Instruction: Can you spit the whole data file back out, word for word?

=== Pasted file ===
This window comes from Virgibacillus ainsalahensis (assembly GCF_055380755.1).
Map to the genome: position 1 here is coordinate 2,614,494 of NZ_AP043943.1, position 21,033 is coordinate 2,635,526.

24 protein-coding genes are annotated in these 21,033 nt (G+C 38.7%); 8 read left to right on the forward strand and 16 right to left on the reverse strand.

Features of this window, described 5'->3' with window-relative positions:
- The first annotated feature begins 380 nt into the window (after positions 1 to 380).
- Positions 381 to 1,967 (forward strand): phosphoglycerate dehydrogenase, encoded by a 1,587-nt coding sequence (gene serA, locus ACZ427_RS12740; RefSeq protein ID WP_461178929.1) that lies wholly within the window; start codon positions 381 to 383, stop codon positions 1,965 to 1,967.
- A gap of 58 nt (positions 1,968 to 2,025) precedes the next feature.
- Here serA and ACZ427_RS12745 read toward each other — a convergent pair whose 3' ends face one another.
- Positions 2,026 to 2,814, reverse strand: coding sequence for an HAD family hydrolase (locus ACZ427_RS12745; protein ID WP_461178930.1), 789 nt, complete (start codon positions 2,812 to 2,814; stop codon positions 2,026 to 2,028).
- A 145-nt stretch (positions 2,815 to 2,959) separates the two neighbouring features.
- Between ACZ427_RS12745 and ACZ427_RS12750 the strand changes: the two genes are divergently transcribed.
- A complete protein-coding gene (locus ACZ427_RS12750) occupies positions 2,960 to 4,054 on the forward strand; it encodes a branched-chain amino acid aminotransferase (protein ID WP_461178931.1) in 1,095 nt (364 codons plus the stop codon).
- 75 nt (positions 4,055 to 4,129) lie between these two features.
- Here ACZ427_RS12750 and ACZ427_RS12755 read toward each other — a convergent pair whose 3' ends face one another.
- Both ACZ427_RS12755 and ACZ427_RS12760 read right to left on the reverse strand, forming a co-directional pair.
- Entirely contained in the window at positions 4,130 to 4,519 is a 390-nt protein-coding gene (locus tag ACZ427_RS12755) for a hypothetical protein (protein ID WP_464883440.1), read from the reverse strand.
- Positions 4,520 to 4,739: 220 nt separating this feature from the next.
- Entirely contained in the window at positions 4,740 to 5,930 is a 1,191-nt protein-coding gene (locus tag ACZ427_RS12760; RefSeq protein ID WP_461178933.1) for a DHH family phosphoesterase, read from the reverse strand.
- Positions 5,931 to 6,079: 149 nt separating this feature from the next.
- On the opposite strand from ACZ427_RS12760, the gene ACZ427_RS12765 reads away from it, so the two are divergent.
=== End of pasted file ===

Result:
This window comes from Virgibacillus ainsalahensis (assembly GCF_055380755.1).
Map to the genome: position 1 here is coordinate 2,614,494 of NZ_AP043943.1, position 21,033 is coordinate 2,635,526.

24 protein-coding genes are annotated in these 21,033 nt (G+C 38.7%); 8 read left to right on the forward strand and 16 right to left on the reverse strand.

Features of this window, described 5'->3' with window-relative positions:
- The first annotated feature begins 380 nt into the window (after positions 1 to 380).
- Positions 381 to 1,967 (forward strand): phosphoglycerate dehydrogenase, encoded by a 1,587-nt coding sequence (gene serA, locus ACZ427_RS12740; RefSeq protein ID WP_461178929.1) that lies wholly within the window; start codon positions 381 to 383, stop codon positions 1,965 to 1,967.
- A gap of 58 nt (positions 1,968 to 2,025) precedes the next feature.
- Here serA and ACZ427_RS12745 read toward each other — a convergent pair whose 3' ends face one another.
- Positions 2,026 to 2,814, reverse strand: coding sequence for an HAD family hydrolase (locus ACZ427_RS12745; protein ID WP_461178930.1), 789 nt, complete (start codon positions 2,812 to 2,814; stop codon positions 2,026 to 2,028).
- A 145-nt stretch (positions 2,815 to 2,959) separates the two neighbouring features.
- Between ACZ427_RS12745 and ACZ427_RS12750 the strand changes: the two genes are divergently transcribed.
- A complete protein-coding gene (locus ACZ427_RS12750) occupies positions 2,960 to 4,054 on the forward strand; it encodes a branched-chain amino acid aminotransferase (protein ID WP_461178931.1) in 1,095 nt (364 codons plus the stop codon).
- 75 nt (positions 4,055 to 4,129) lie between these two features.
- Here ACZ427_RS12750 and ACZ427_RS12755 read toward each other — a convergent pair whose 3' ends face one another.
- Both ACZ427_RS12755 and ACZ427_RS12760 read right to left on the reverse strand, forming a co-directional pair.
- Entirely contained in the window at positions 4,130 to 4,519 is a 390-nt protein-coding gene (locus tag ACZ427_RS12755) for a hypothetical protein (protein ID WP_464883440.1), read from the reverse strand.
- Positions 4,520 to 4,739: 220 nt separating this feature from the next.
- Entirely contained in the window at positions 4,740 to 5,930 is a 1,191-nt protein-coding gene (locus tag ACZ427_RS12760; RefSeq protein ID WP_461178933.1) for a DHH family phosphoesterase, read from the reverse strand.
- Positions 5,931 to 6,079: 149 nt separating this feature from the next.
- On the opposite strand from ACZ427_RS12760, the gene ACZ427_RS12765 reads away from it, so the two are divergent.